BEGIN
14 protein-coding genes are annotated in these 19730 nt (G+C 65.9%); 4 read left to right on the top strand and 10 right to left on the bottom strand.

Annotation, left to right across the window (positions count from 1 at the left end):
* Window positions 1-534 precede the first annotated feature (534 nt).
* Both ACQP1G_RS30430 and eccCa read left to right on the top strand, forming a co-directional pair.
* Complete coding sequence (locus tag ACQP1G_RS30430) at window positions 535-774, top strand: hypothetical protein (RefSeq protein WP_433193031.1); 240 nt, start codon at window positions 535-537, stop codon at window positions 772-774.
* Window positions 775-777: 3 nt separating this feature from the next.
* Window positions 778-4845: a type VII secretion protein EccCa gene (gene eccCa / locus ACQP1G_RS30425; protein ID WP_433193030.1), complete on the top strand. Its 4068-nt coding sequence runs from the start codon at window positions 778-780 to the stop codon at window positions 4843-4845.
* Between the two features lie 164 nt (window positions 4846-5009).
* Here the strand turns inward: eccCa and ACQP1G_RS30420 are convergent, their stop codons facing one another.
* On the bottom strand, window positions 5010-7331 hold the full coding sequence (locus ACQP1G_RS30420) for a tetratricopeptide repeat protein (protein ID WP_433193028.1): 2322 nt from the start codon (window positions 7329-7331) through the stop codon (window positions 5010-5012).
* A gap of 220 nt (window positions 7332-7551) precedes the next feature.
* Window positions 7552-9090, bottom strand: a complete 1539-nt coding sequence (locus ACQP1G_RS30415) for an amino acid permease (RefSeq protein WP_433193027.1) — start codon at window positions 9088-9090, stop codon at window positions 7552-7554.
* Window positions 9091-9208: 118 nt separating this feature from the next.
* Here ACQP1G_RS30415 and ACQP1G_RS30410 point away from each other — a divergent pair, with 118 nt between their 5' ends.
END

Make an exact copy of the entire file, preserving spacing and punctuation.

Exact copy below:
14 protein-coding genes are annotated in these 19730 nt (G+C 65.9%); 4 read left to right on the top strand and 10 right to left on the bottom strand.

Annotation, left to right across the window (positions count from 1 at the left end):
* Window positions 1-534 precede the first annotated feature (534 nt).
* Both ACQP1G_RS30430 and eccCa read left to right on the top strand, forming a co-directional pair.
* Complete coding sequence (locus tag ACQP1G_RS30430) at window positions 535-774, top strand: hypothetical protein (RefSeq protein WP_433193031.1); 240 nt, start codon at window positions 535-537, stop codon at window positions 772-774.
* Window positions 775-777: 3 nt separating this feature from the next.
* Window positions 778-4845: a type VII secretion protein EccCa gene (gene eccCa / locus ACQP1G_RS30425; protein ID WP_433193030.1), complete on the top strand. Its 4068-nt coding sequence runs from the start codon at window positions 778-780 to the stop codon at window positions 4843-4845.
* Between the two features lie 164 nt (window positions 4846-5009).
* Here the strand turns inward: eccCa and ACQP1G_RS30420 are convergent, their stop codons facing one another.
* On the bottom strand, window positions 5010-7331 hold the full coding sequence (locus ACQP1G_RS30420) for a tetratricopeptide repeat protein (protein ID WP_433193028.1): 2322 nt from the start codon (window positions 7329-7331) through the stop codon (window positions 5010-5012).
* A gap of 220 nt (window positions 7332-7551) precedes the next feature.
* Window positions 7552-9090, bottom strand: a complete 1539-nt coding sequence (locus ACQP1G_RS30415) for an amino acid permease (RefSeq protein WP_433193027.1) — start codon at window positions 9088-9090, stop codon at window positions 7552-7554.
* Window positions 9091-9208: 118 nt separating this feature from the next.
* Here ACQP1G_RS30415 and ACQP1G_RS30410 point away from each other — a divergent pair, with 118 nt between their 5' ends.